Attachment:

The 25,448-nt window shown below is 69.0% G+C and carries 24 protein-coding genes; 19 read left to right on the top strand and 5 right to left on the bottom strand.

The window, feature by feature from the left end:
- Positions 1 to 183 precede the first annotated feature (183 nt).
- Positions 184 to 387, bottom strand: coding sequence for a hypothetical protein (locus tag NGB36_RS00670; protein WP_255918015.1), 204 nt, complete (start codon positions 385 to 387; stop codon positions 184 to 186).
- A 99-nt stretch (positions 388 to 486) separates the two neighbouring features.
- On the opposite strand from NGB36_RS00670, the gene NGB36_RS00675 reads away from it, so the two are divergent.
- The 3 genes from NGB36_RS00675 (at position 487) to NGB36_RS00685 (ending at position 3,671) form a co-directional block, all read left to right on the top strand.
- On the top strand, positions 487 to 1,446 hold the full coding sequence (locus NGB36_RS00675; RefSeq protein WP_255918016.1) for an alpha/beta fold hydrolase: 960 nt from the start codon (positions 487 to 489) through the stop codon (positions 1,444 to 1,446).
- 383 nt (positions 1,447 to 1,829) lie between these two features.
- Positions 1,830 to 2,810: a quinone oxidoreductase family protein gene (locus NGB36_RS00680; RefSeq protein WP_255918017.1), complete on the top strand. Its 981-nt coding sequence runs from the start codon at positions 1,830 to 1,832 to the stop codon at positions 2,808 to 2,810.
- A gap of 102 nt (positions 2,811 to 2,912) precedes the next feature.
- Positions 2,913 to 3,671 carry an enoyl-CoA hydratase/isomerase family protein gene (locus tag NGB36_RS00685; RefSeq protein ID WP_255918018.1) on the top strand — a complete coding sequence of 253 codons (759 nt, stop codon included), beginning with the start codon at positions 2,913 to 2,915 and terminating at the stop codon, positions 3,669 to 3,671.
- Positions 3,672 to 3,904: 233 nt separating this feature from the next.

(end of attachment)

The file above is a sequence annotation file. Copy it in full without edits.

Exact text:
The 25,448-nt window shown below is 69.0% G+C and carries 24 protein-coding genes; 19 read left to right on the top strand and 5 right to left on the bottom strand.

The window, feature by feature from the left end:
- Positions 1 to 183 precede the first annotated feature (183 nt).
- Positions 184 to 387, bottom strand: coding sequence for a hypothetical protein (locus tag NGB36_RS00670; protein WP_255918015.1), 204 nt, complete (start codon positions 385 to 387; stop codon positions 184 to 186).
- A 99-nt stretch (positions 388 to 486) separates the two neighbouring features.
- On the opposite strand from NGB36_RS00670, the gene NGB36_RS00675 reads away from it, so the two are divergent.
- The 3 genes from NGB36_RS00675 (at position 487) to NGB36_RS00685 (ending at position 3,671) form a co-directional block, all read left to right on the top strand.
- On the top strand, positions 487 to 1,446 hold the full coding sequence (locus NGB36_RS00675; RefSeq protein WP_255918016.1) for an alpha/beta fold hydrolase: 960 nt from the start codon (positions 487 to 489) through the stop codon (positions 1,444 to 1,446).
- 383 nt (positions 1,447 to 1,829) lie between these two features.
- Positions 1,830 to 2,810: a quinone oxidoreductase family protein gene (locus NGB36_RS00680; RefSeq protein WP_255918017.1), complete on the top strand. Its 981-nt coding sequence runs from the start codon at positions 1,830 to 1,832 to the stop codon at positions 2,808 to 2,810.
- A gap of 102 nt (positions 2,811 to 2,912) precedes the next feature.
- Positions 2,913 to 3,671 carry an enoyl-CoA hydratase/isomerase family protein gene (locus tag NGB36_RS00685; RefSeq protein ID WP_255918018.1) on the top strand — a complete coding sequence of 253 codons (759 nt, stop codon included), beginning with the start codon at positions 2,913 to 2,915 and terminating at the stop codon, positions 3,669 to 3,671.
- Positions 3,672 to 3,904: 233 nt separating this feature from the next.